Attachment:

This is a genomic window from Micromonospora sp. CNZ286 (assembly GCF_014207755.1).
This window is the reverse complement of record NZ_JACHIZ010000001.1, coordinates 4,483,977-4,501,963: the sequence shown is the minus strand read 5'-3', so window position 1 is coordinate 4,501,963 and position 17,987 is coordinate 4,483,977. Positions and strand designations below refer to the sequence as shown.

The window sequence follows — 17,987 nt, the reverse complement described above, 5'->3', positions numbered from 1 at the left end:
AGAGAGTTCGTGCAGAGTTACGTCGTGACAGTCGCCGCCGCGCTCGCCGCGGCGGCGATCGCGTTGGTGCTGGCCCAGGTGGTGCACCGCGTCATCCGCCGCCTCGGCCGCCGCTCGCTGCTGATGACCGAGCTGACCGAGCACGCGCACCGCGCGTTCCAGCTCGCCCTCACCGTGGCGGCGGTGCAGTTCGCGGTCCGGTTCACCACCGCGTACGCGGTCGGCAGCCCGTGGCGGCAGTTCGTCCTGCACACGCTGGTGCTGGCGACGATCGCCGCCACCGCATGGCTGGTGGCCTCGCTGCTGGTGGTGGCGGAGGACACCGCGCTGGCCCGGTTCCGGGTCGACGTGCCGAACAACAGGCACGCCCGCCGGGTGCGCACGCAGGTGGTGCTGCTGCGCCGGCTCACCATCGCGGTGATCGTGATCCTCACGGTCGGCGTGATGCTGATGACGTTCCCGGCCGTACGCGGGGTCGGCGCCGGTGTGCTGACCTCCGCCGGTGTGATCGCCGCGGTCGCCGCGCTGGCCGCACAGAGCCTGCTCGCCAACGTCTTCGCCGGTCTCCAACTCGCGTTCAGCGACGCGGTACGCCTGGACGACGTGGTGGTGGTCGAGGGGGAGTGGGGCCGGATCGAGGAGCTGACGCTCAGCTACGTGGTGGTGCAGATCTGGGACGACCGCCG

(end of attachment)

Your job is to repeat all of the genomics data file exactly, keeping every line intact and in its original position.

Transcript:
This is a genomic window from Micromonospora sp. CNZ286 (assembly GCF_014207755.1).
This window is the reverse complement of record NZ_JACHIZ010000001.1, coordinates 4,483,977-4,501,963: the sequence shown is the minus strand read 5'-3', so window position 1 is coordinate 4,501,963 and position 17,987 is coordinate 4,483,977. Positions and strand designations below refer to the sequence as shown.

The window sequence follows — 17,987 nt, the reverse complement described above, 5'->3', positions numbered from 1 at the left end:
AGAGAGTTCGTGCAGAGTTACGTCGTGACAGTCGCCGCCGCGCTCGCCGCGGCGGCGATCGCGTTGGTGCTGGCCCAGGTGGTGCACCGCGTCATCCGCCGCCTCGGCCGCCGCTCGCTGCTGATGACCGAGCTGACCGAGCACGCGCACCGCGCGTTCCAGCTCGCCCTCACCGTGGCGGCGGTGCAGTTCGCGGTCCGGTTCACCACCGCGTACGCGGTCGGCAGCCCGTGGCGGCAGTTCGTCCTGCACACGCTGGTGCTGGCGACGATCGCCGCCACCGCATGGCTGGTGGCCTCGCTGCTGGTGGTGGCGGAGGACACCGCGCTGGCCCGGTTCCGGGTCGACGTGCCGAACAACAGGCACGCCCGCCGGGTGCGCACGCAGGTGGTGCTGCTGCGCCGGCTCACCATCGCGGTGATCGTGATCCTCACGGTCGGCGTGATGCTGATGACGTTCCCGGCCGTACGCGGGGTCGGCGCCGGTGTGCTGACCTCCGCCGGTGTGATCGCCGCGGTCGCCGCGCTGGCCGCACAGAGCCTGCTCGCCAACGTCTTCGCCGGTCTCCAACTCGCGTTCAGCGACGCGGTACGCCTGGACGACGTGGTGGTGGTCGAGGGGGAGTGGGGCCGGATCGAGGAGCTGACGCTCAGCTACGTGGTGGTGCAGATCTGGGACGACCGCCG